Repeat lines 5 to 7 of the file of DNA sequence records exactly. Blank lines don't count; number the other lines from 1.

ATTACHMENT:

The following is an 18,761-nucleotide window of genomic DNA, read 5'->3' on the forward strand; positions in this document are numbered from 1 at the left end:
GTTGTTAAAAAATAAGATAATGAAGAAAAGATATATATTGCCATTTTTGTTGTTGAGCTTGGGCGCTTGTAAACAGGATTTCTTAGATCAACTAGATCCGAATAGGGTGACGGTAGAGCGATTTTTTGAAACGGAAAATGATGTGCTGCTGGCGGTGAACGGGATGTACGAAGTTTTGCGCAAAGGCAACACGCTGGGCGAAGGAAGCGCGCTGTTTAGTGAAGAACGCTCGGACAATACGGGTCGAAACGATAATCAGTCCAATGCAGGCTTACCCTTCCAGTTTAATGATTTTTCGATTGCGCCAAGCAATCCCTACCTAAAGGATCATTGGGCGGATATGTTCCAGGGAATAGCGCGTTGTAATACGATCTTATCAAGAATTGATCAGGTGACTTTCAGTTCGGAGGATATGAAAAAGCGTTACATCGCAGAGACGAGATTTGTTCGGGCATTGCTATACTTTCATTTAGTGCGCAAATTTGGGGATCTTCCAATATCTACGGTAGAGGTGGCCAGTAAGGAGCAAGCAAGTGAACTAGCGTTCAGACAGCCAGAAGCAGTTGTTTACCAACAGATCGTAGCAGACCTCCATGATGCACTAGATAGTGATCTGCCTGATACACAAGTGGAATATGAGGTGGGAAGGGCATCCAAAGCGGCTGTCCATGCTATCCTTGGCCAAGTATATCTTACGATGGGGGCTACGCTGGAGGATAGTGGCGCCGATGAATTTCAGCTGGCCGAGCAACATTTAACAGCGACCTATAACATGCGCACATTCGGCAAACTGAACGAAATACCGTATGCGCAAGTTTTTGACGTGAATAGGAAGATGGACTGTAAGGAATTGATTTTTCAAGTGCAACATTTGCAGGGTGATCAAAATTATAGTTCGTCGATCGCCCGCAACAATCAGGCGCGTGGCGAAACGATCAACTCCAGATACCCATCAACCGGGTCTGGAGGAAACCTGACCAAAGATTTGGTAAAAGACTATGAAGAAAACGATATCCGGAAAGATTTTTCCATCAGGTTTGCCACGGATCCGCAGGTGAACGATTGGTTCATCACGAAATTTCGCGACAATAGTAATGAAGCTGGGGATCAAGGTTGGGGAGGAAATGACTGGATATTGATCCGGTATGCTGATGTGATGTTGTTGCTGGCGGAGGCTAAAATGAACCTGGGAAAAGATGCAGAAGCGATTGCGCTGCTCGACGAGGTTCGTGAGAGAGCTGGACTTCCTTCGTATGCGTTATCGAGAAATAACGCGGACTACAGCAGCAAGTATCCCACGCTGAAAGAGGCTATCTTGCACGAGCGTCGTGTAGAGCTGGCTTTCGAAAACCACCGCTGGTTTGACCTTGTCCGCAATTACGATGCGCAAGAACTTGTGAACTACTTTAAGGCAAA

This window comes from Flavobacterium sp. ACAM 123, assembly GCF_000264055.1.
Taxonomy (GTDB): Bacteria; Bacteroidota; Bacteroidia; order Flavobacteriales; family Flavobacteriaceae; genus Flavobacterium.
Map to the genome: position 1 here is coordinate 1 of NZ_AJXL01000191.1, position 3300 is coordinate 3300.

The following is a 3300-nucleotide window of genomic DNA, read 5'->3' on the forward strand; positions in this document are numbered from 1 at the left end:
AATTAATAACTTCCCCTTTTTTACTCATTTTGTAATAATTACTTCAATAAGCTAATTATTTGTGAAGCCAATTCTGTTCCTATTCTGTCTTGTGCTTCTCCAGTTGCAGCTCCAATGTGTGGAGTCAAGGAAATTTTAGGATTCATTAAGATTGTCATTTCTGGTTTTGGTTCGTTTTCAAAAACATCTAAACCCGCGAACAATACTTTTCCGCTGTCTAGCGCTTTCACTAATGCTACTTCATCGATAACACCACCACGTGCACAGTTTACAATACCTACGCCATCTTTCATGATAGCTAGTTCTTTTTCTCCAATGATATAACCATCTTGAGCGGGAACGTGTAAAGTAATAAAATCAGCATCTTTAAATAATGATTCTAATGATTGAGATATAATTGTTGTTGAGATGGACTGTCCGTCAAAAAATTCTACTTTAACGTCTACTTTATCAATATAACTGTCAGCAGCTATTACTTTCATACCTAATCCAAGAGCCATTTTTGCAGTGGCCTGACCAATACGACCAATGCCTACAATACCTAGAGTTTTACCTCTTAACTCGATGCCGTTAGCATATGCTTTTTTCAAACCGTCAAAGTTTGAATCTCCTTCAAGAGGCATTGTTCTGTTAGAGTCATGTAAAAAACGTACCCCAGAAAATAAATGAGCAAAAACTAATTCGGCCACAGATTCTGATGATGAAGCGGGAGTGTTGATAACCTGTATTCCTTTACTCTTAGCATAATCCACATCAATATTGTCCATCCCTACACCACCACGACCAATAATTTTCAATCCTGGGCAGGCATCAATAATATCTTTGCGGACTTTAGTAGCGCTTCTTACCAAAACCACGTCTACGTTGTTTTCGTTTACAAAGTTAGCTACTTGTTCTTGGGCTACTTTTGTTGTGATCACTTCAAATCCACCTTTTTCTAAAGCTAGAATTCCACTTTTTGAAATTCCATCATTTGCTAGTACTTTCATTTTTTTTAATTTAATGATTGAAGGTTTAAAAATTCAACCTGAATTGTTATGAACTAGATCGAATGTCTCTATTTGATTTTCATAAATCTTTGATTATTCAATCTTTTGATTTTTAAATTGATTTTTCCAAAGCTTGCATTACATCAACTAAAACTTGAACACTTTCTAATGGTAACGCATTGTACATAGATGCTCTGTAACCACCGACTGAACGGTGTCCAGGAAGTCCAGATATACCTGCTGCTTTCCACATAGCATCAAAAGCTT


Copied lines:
Map to the genome: position 1 here is coordinate 1 of NZ_AJXL01000191.1, position 3300 is coordinate 3300.

The following is a 3300-nucleotide window of genomic DNA, read 5'->3' on the forward strand; positions in this document are numbered from 1 at the left end:
AATTAATAACTTCCCCTTTTTTACTCATTTTGTAATAATTACTTCAATAAGCTAATTATTTGTGAAGCCAATTCTGTTCCTATTCTGTCTTGTGCTTCTCCAGTTGCAGCTCCAATGTGTGGAGTCAAGGAAATTTTAGGATTCATTAAGATTGTCATTTCTGGTTTTGGTTCGTTTTCAAAAACATCTAAACCCGCGAACAATACTTTTCCGCTGTCTAGCGCTTTCACTAATGCTACTTCATCGATAACACCACCACGTGCACAGTTTACAATACCTACGCCATCTTTCATGATAGCTAGTTCTTTTTCTCCAATGATATAACCATCTTGAGCGGGAACGTGTAAAGTAATAAAATCAGCATCTTTAAATAATGATTCTAATGATTGAGATATAATTGTTGTTGAGATGGACTGTCCGTCAAAAAATTCTACTTTAACGTCTACTTTATCAATATAACTGTCAGCAGCTATTACTTTCATACCTAATCCAAGAGCCATTTTTGCAGTGGCCTGACCAATACGACCAATGCCTACAATACCTAGAGTTTTACCTCTTAACTCGATGCCGTTAGCATATGCTTTTTTCAAACCGTCAAAGTTTGAATCTCCTTCAAGAGGCATTGTTCTGTTAGAGTCATGTAAAAAACGTACCCCAGAAAATAAATGAGCAAAAACTAATTCGGCCACAGATTCTGATGATGAAGCGGGAGTGTTGATAACCTGTATTCCTTTACTCTTAGCATAATCCACATCAATATTGTCCATCCCTACACCACCACGACCAATAATTTTCAATCCTGGGCAGGCATCAATAATATCTTTGCGGACTTTAGTAGCGCTTCTTACCAAAACCACGTCTACGTTGTTTTCGTTTACAAAGTTAGCTACTTGTTCTTGGGCTACTTTTGTTGTGATCACTTCAAATCCACCTTTTTCTAAAGCTAGAATTCCACTTTTTGAAATTCCATCATTTGCTAGTACTTTCATTTTTTTTAATTTAATGATTGAAGGTTTAAAAATTCAACCTGAATTGTTATGAACTAGATCGAATGTCTCTATTTGATTTTCATAAATCTTTGATTATTCAATCTTTTGATTTTTAAATTGATTTTTCCAAAGCTTGCATTACATCAACTAAAACTTGAACACTTTCTAATGGTAACGCATTGTACATAGATGCTCTGTAACCACCGACTGAACGGTGTCCAGGAAGTCCAGATATACCTGCTGCTTTCCACATAGCATCAAAAGCTT